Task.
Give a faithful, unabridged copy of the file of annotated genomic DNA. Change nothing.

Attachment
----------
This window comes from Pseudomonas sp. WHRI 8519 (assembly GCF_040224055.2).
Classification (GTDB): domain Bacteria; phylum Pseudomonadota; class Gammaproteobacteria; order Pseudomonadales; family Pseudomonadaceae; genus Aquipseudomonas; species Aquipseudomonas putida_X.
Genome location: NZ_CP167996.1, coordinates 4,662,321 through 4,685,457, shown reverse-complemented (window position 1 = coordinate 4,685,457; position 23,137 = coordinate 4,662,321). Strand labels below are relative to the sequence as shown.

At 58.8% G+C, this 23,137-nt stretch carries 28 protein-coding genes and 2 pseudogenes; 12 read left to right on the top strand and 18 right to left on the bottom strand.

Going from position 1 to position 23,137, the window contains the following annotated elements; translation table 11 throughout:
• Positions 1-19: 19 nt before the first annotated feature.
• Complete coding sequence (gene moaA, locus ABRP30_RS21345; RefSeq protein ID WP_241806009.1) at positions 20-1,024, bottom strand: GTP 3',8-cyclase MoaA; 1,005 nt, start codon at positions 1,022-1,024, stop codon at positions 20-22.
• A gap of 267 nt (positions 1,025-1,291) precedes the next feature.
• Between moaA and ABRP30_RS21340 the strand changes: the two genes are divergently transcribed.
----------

This window comes from Pseudomonas sp. WHRI 8519 (assembly GCF_040224055.2).
Classification (GTDB): domain Bacteria; phylum Pseudomonadota; class Gammaproteobacteria; order Pseudomonadales; family Pseudomonadaceae; genus Aquipseudomonas; species Aquipseudomonas putida_X.
Genome location: NZ_CP167996.1, coordinates 4,662,321 through 4,685,457, shown reverse-complemented (window position 1 = coordinate 4,685,457; position 23,137 = coordinate 4,662,321). Strand labels below are relative to the sequence as shown.

At 58.8% G+C, this 23,137-nt stretch carries 28 protein-coding genes and 2 pseudogenes; 12 read left to right on the top strand and 18 right to left on the bottom strand.

Going from position 1 to position 23,137, the window contains the following annotated elements; translation table 11 throughout:
• Positions 1-19: 19 nt before the first annotated feature.
• Complete coding sequence (gene moaA, locus ABRP30_RS21345; RefSeq protein ID WP_241806009.1) at positions 20-1,024, bottom strand: GTP 3',8-cyclase MoaA; 1,005 nt, start codon at positions 1,022-1,024, stop codon at positions 20-22.
• A gap of 267 nt (positions 1,025-1,291) precedes the next feature.
• Between moaA and ABRP30_RS21340 the strand changes: the two genes are divergently transcribed.